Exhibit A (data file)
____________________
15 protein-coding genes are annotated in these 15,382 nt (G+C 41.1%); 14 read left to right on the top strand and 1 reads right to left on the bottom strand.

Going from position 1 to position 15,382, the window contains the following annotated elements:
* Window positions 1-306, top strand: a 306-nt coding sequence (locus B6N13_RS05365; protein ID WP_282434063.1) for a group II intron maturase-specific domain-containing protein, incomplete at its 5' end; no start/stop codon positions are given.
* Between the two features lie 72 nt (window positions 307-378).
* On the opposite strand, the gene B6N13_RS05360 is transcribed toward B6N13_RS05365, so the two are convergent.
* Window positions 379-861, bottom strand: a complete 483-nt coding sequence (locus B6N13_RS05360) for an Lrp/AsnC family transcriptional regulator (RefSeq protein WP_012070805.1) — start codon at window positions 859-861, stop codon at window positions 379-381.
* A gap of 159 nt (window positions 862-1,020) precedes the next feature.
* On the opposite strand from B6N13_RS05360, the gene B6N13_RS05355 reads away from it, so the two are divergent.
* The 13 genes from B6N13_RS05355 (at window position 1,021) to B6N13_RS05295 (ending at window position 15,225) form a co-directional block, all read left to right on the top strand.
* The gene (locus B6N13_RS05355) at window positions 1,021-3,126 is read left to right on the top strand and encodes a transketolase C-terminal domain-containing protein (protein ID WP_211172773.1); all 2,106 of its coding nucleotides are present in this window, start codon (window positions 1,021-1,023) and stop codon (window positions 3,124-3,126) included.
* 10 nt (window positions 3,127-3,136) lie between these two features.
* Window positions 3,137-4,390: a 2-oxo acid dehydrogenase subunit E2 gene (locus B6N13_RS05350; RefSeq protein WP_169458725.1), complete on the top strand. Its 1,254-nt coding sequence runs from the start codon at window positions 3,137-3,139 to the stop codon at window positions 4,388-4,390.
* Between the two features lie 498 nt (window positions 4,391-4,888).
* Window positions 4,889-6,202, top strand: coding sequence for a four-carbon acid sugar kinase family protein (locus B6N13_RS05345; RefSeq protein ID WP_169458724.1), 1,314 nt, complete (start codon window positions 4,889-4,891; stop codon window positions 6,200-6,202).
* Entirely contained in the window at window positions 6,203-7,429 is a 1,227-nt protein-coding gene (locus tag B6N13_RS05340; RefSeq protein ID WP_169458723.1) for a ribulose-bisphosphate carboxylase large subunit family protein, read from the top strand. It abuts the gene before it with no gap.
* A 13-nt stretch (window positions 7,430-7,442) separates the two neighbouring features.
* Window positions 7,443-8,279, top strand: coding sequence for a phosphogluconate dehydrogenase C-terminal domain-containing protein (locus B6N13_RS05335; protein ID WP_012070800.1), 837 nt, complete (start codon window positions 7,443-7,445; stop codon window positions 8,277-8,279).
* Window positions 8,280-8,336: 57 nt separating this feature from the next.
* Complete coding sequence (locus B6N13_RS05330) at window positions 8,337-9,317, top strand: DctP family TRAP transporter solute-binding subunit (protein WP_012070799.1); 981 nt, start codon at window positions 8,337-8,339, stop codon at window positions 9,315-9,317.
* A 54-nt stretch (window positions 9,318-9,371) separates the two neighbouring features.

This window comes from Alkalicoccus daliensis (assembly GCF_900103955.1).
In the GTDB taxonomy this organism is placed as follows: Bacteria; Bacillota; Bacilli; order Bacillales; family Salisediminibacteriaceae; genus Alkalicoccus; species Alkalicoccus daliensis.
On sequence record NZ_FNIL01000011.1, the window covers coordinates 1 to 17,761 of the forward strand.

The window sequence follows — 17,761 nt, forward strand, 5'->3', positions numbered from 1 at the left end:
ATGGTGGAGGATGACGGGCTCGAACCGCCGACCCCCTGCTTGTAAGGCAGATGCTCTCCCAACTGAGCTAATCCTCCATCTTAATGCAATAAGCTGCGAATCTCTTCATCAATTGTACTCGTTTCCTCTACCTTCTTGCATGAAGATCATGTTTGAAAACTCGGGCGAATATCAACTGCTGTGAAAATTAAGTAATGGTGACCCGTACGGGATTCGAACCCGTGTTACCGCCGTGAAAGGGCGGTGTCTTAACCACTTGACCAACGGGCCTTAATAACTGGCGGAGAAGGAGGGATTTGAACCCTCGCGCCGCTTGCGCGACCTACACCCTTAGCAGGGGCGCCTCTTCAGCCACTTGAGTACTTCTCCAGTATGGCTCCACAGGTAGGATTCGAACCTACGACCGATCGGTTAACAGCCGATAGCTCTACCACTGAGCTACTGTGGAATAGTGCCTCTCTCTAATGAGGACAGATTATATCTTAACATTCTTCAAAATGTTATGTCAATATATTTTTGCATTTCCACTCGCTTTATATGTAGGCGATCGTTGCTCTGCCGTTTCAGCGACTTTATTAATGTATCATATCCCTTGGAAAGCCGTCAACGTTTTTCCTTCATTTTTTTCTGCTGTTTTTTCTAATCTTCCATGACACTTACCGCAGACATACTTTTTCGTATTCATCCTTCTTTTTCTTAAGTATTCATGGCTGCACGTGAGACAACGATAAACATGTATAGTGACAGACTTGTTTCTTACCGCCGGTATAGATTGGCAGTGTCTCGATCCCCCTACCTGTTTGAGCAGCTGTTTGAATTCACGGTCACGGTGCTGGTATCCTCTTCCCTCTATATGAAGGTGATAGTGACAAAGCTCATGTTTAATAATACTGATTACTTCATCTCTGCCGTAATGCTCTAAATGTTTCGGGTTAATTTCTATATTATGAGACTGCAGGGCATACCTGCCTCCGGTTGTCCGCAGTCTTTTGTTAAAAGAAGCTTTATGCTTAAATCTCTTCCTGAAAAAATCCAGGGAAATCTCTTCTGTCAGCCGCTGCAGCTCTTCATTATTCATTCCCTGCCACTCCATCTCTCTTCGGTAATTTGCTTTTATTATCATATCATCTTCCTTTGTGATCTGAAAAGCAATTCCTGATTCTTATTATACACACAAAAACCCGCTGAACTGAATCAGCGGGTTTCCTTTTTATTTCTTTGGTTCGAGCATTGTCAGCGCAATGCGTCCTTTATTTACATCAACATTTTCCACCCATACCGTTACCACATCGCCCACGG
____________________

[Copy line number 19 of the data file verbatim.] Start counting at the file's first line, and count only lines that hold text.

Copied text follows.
* Complete coding sequence (locus B6N13_RS05330) at window positions 8,337-9,317, top strand: DctP family TRAP transporter solute-binding subunit (protein WP_012070799.1); 981 nt, start codon at window positions 8,337-8,339, stop codon at window positions 9,315-9,317.